The vehicle battery is used as a source of energy in the vehicle when the engine, and hence the alternator, is not running. The battery has a number of requirements, which are listed below broadly in order of importance.
To provide power storage and be able to supply it quickly enough to operate the vehicle starter motor.
- To allow the use of parking lights for a reasonable time.
- To allow the operation of accessories when the engine is not running.
- To act as a swamp to damp out fluctuations of system voltage.
- To allow dynamic memory and alarm systems to remain active when the vehicle is left for a period of time.
The first two of the above list are arguably the most important and form a major part of the criteria used to determine the most suitable battery for a given application. The lead-acid battery, in various similar forms, has to date proved to be the most suitable choice for vehicle use. This is particularly so when the cost of the battery is taken into account.
The final requirement of the vehicle battery is that it must be able to carry out all the above-listed functions over a wide temperature range. This can be in the region of 30 to 70 ° C. This is intended to cover very cold starting conditions as well as potentially high under-bonnet temperatures.
Positioning the vehicle battery
As usual, these issues will vary with the type of vehicle, intended use, average operating temperature, and so on. Extreme temperature conditions may require either a battery heater or a cooling fan. The potential build-up of gases from the battery may also be a consideration.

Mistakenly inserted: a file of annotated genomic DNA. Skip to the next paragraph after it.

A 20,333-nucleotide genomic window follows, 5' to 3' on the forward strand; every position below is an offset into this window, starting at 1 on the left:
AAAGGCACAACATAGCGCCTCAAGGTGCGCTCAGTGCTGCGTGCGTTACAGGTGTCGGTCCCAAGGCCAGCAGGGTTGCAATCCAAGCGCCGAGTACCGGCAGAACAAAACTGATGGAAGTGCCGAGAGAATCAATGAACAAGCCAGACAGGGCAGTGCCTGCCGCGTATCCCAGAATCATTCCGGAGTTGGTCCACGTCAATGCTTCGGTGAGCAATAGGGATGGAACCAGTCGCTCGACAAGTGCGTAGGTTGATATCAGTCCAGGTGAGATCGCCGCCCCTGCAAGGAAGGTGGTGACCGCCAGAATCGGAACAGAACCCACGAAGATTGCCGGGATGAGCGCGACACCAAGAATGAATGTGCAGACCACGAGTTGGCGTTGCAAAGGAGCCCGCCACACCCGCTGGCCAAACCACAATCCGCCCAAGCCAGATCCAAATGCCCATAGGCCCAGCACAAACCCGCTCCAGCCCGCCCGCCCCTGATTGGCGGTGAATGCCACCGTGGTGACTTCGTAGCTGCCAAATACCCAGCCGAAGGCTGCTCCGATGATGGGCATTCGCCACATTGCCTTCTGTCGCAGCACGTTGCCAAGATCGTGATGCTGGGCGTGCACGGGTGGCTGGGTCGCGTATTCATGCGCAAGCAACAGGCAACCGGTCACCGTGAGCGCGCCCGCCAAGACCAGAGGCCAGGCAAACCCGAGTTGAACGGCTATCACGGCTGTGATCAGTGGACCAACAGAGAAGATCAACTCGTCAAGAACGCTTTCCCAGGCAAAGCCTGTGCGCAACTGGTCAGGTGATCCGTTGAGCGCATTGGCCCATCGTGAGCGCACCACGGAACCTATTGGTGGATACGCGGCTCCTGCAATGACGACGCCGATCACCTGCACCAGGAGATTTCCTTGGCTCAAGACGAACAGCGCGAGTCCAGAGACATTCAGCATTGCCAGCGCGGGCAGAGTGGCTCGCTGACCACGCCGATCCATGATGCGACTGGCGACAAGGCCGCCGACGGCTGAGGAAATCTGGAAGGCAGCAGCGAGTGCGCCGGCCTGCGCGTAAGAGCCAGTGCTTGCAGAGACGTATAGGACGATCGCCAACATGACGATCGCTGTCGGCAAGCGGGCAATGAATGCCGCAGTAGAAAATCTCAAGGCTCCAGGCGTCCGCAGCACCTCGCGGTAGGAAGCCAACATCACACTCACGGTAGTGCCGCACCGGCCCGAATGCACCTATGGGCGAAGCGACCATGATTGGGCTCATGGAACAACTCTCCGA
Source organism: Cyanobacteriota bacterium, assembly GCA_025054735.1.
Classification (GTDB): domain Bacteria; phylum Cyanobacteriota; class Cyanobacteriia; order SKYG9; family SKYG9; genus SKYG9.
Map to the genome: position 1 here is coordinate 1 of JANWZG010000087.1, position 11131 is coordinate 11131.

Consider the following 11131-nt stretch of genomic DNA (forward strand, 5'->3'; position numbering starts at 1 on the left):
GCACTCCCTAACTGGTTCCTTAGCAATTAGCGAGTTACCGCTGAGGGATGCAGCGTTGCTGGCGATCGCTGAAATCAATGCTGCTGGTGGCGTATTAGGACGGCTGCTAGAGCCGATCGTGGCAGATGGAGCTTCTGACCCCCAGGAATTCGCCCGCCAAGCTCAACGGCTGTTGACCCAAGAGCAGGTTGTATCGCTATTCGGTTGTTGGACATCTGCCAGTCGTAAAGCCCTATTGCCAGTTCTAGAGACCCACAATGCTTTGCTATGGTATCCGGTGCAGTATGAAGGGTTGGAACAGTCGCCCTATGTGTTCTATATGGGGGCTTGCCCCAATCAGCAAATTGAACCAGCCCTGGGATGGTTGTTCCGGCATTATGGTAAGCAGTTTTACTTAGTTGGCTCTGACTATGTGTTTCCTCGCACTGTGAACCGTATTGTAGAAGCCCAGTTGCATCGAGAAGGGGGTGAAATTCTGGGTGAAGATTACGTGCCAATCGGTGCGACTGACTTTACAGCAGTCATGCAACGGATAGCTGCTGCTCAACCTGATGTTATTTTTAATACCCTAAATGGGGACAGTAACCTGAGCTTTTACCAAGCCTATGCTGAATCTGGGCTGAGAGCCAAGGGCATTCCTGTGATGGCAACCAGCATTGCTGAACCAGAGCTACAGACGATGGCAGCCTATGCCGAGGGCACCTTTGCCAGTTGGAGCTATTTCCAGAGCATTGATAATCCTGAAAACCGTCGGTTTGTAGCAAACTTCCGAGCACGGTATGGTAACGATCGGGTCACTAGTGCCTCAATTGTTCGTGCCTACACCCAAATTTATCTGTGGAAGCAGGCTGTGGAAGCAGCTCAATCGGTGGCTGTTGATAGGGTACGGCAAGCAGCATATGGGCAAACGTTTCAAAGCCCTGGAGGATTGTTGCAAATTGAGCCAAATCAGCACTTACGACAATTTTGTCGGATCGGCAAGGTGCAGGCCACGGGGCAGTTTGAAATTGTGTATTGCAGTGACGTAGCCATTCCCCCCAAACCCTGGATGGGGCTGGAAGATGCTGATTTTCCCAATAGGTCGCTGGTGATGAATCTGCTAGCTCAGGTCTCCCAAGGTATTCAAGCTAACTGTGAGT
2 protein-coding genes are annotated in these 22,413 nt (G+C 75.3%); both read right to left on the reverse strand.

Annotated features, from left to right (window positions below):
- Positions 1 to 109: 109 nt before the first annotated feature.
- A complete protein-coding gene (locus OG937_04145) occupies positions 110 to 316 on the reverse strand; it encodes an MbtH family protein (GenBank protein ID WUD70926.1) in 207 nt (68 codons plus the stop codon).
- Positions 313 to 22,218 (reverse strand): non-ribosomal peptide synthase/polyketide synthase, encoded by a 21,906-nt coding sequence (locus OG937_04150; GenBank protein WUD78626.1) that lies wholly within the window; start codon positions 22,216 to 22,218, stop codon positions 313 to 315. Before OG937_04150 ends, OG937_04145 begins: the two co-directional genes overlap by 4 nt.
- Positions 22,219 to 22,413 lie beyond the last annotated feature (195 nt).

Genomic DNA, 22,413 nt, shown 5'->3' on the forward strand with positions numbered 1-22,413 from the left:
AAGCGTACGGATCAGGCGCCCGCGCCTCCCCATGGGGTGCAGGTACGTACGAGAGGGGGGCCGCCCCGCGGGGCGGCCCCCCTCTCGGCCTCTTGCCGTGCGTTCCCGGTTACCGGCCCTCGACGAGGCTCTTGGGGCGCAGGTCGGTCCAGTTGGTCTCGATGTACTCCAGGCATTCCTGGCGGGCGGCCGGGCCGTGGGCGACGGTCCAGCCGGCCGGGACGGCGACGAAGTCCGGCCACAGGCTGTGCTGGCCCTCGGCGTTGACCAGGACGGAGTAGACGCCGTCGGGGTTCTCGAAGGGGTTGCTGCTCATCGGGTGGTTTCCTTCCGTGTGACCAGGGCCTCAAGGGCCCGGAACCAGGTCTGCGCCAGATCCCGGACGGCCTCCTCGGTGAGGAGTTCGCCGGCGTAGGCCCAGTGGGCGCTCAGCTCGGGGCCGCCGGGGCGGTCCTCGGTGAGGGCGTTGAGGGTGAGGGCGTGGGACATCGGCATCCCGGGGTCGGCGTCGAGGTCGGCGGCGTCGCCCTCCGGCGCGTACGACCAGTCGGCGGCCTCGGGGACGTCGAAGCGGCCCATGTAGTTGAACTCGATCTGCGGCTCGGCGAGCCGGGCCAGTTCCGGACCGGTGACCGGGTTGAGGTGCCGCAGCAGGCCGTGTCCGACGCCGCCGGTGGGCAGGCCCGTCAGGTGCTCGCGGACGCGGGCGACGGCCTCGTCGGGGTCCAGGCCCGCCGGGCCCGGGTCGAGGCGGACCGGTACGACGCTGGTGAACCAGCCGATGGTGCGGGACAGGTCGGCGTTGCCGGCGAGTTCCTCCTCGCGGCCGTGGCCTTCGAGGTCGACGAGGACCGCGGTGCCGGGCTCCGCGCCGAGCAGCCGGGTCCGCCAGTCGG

Even after well over 100 years of development and much promising research into other techniques of energy storage, the lead-acid battery is still the best choice for motor vehicle use. This is particularly so when cost and energy density are taken into account.
Incremental changes over the years have made the sealed and maintenance-free battery now in common use very reliable and long-lasting. This may not always appear to be the case to some end-users, but note that quality is often related to the price the customer pays.
Many bottom-of-the-range cheap batteries, with a 12-month guarantee, will last for 13 months
The basic construction of a nominal 12 V lead-acid battery consists of six cells connected in series. Each cell, producing about 2 V, is housed in an individual compartment within a polypropylene, or similar, case.
shows a cut-away battery showing the main component parts. The active material is held in grids or baskets to form the positive and negative plates. Separators made from microporous plastic insulate these plates from each other.
The grids, connecting strips, and battery posts are made from a lead alloy. For many years this was lead-antimony (PbSb) but this has now been largely replaced by lead calcium (PBC). The newer materials cause less gassing of the electrolyte when the battery is fully charged. This has been one of the main reasons why sealed batteries became feasible, as water loss is considerably reduced.
However, even modern batteries described as sealed do still have a small vent to stop the pressure build-up due to the very small amount of gassing. A further requirement of sealed batteries is accurate control of charging voltage.